2: {
   3: }
   5: internal abstract class FlickrCall : IFlickrCall
   6: {
   7: }

Then I take care of inheritance at the interface level, adding the correct base interface to each interface I previously defined. At the moment I leave the interfaces empty just because taking care of methods may be slightly complicated, so I prefer to make the library free of errors before the next steps.

I need to be really careful when classes have some special inheritance list. In my case the FlickrResponse class implements "IEnumerable<FlickrPhoto>". IEnumerable generic classes are perfectly legal in winRt components but they have to espose public types and not internal ones. So this:

   1: internal sealed class FlickrResponse : IEnumerable<FlickrPhoto>
   2: {
   3: }

May be converted to this:

   1: public interface IFlickrResponse : IEnumerable<IFlickrPhoto>
   2: {
   3: }
   5: internal sealed class FlickrResponse : IEnumerable<IFlickrPhoto>, IFlickrResponse
   6: {
   7: }

Obviously you need to convert to the right interface all the places where a concrete class is returned. In this case the FlickrPhoto class is converted to the corresponding IFlickrPhoto interface. Upto the total conversion has been completed you should have a number of errors. Simply forget the errors and take the maximum care in conversion. Here another example:

   1: protected async Task<FlickrResponse> Execute(Uri uri)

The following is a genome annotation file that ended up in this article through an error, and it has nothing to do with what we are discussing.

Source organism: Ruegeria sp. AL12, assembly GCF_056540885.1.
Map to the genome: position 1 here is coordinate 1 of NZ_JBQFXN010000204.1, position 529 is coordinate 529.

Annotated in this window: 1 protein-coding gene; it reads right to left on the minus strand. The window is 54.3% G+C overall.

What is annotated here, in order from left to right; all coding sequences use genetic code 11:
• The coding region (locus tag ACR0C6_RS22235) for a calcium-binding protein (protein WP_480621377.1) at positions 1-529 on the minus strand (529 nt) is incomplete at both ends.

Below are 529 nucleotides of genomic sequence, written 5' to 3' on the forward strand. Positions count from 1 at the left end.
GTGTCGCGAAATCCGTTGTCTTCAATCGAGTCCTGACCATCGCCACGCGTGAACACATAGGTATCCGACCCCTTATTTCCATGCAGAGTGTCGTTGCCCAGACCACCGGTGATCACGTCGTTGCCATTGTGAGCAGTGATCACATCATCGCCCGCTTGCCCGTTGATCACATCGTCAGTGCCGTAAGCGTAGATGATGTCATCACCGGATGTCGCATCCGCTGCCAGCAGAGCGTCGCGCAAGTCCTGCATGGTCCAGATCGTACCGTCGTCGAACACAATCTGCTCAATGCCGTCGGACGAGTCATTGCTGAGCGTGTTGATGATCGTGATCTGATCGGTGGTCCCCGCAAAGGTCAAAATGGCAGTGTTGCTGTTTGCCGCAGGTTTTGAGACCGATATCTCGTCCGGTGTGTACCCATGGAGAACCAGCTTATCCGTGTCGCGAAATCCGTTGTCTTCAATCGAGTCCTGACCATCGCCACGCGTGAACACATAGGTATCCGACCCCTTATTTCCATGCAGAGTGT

2: { }

It becomes:

   1: protected async Task<IFlickrResponse> Execute(Uri uri)
   2: { }

You have also to start adding properties and method to classes declarations.This happens when an object is used inside a method.

At the end the library soud compile again. Now we have a problem: the interfaces cannot be instantiated, just because they are interfaces, not classes... so we need someone that creates classes internally and then return it by interfaces. It is called a "factory".

   1: public sealed class FlickrFactory
   2: {
   3:     public string AppKey { get; private set; }
   4:     public string Secret { get; private set; }
   6:     public FlickrFactory(string appKey, string secret)
   7:     {
   8:         this.AppKey = appKey;
   9:         this.Secret = secret;
  10:     }
  12:     public IFlickrSearch CreateSearch(string query, int number)
  13:     {
  14:         return new FlickrSearch(query, this.AppKey, this.Secret);
  15:     }
  16: }

After this passage your library should be near to fully compile. Mine has still some issue, but it is not related to the inheritance problem. I'll be back on these additional problems in the next post, speaking about asyncronicity.

Windows Phone 8 Overview (Slides)

2013-06-07T11:55:00+01:00 by codeblock

Here is the slide set from my last talk on Windows Phone 8.

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#wp8tip: Adapt images to different resolutions

2013-04-23T23:32:03+01:00 by Andrea Boschin